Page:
Re: Walmart Health: Just had a great dental visit this morning, which was preceded by helpful reminders from Epic, and…
Regarding the Nightmare on EHR Street
By Frederica Krueger
I find it ironic that the AMA is complaining about the fact that physician documentation in an EHR is "pure torment." Perhaps they believe in the “Hypocritic oath?”
The reason for this documentation torment is the need to record multiple pieces of information that the physician asked or reviewed but that don’t end up contributing to the synthesis of the clinical picture or the plan of evaluation and treatment. Cluttering up notes with such information is often made worse by the formatting afforded by the EHR. It also detracts from EHR usability and patient safety.
The irony is that the underlying cause of this nightmare is the E&M coding system used to bill for clinical services.
And, that the E&M codes are part of the CPT system that is developed and sold by … the AMA!
The E&M coding system was cumbersome and inane long before EHRs became readily available. In the past, it was just too much trouble to document everything that you actually did to meet the E&M requirements and too hard to keep track of all the arcane rules. But everyone naturally assumes that a computerized system should help remind you of these confusing requirements and facilitate recording of the irrelevant info that was already needed for billing purposes.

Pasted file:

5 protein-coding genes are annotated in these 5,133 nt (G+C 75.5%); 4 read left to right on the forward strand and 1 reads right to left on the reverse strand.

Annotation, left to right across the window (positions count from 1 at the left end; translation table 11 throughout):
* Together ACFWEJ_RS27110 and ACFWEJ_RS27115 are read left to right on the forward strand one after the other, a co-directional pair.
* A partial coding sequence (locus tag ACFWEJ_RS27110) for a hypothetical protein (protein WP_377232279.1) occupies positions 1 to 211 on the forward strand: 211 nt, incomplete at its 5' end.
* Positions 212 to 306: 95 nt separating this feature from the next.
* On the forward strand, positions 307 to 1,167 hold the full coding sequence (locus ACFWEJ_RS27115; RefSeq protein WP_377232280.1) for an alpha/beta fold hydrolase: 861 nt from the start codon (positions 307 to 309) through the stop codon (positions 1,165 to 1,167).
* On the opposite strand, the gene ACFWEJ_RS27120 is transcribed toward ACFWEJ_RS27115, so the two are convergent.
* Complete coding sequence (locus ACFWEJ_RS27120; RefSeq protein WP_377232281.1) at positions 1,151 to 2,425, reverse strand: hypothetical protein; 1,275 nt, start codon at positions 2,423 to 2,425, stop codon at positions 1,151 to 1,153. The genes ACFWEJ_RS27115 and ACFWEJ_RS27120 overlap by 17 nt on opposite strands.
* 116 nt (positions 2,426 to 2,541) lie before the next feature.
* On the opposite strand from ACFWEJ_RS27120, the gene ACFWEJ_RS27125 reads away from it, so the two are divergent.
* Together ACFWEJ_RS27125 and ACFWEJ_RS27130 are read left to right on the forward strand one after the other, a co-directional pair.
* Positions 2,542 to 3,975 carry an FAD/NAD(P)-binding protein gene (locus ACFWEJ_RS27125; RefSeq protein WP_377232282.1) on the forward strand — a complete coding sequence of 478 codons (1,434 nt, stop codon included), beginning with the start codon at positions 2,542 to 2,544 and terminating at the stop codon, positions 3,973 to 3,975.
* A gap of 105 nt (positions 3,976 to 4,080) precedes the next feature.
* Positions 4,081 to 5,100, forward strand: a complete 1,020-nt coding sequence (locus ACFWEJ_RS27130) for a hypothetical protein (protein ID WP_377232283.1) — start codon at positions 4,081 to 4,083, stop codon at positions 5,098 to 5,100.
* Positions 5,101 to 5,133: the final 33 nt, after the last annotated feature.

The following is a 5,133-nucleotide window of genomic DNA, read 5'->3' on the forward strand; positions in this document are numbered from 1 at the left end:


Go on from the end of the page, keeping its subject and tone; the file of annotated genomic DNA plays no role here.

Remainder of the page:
With EHRs, there is a much greater focus on appropriate recording and coding at the physician level. It’s not surprising that physicians attribute the documentation horrors to the EHR rather than the CPT.
If the AMA really wanted to do something about the torment of EHR documentation, it would:
- Stop developing (and selling) the CPT manual. In other words, the AMA should put its money where its mouth is.
- Advocate for a common sense approach to determine whether physician documentation is or isn’t "fraudulent" rather than the current Checklist Menu approach.
- Recognize that most physicians are just trying to do right by their patients, and that they could do this much more efficiently — EHR or not — without having to deal with the E&M coding system. The crooked physicians will figure out how to scam the system anyway, so why waste time and money and frustrate the rest of us with E&M codes?
Despite the fact that I’ve gone for 30 years of medical practice without joining the AMA, I would sign up in a microsecond as a way of expressing my gratitude if the AMA eliminated (and got insurers and CMS to eliminate) all use of the E&M coding system.
While they’re at it, it would be nice to get rid of the RUC, RVUs and the RBRVS system, but that is less relevant to EHR torture per se.